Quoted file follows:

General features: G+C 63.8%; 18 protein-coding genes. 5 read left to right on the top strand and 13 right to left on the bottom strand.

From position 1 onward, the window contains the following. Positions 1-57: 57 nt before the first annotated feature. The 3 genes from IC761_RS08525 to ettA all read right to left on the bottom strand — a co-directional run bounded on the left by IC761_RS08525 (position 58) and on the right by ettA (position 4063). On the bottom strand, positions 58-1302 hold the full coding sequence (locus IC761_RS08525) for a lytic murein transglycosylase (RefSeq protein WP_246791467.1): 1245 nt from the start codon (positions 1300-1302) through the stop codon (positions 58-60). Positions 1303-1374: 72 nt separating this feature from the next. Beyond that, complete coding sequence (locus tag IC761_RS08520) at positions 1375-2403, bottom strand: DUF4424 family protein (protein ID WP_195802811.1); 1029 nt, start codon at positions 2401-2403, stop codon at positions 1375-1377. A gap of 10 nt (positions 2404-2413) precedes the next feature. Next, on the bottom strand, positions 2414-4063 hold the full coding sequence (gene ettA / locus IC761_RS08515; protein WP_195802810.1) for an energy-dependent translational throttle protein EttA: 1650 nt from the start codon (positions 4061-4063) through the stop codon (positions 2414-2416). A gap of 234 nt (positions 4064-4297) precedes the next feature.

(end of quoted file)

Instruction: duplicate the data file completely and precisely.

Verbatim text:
General features: G+C 63.8%; 18 protein-coding genes. 5 read left to right on the top strand and 13 right to left on the bottom strand.

From position 1 onward, the window contains the following. Positions 1-57: 57 nt before the first annotated feature. The 3 genes from IC761_RS08525 to ettA all read right to left on the bottom strand — a co-directional run bounded on the left by IC761_RS08525 (position 58) and on the right by ettA (position 4063). On the bottom strand, positions 58-1302 hold the full coding sequence (locus IC761_RS08525) for a lytic murein transglycosylase (RefSeq protein WP_246791467.1): 1245 nt from the start codon (positions 1300-1302) through the stop codon (positions 58-60). Positions 1303-1374: 72 nt separating this feature from the next. Beyond that, complete coding sequence (locus tag IC761_RS08520) at positions 1375-2403, bottom strand: DUF4424 family protein (protein ID WP_195802811.1); 1029 nt, start codon at positions 2401-2403, stop codon at positions 1375-1377. A gap of 10 nt (positions 2404-2413) precedes the next feature. Next, on the bottom strand, positions 2414-4063 hold the full coding sequence (gene ettA / locus IC761_RS08515; protein WP_195802810.1) for an energy-dependent translational throttle protein EttA: 1650 nt from the start codon (positions 4061-4063) through the stop codon (positions 2414-2416). A gap of 234 nt (positions 4064-4297) precedes the next feature.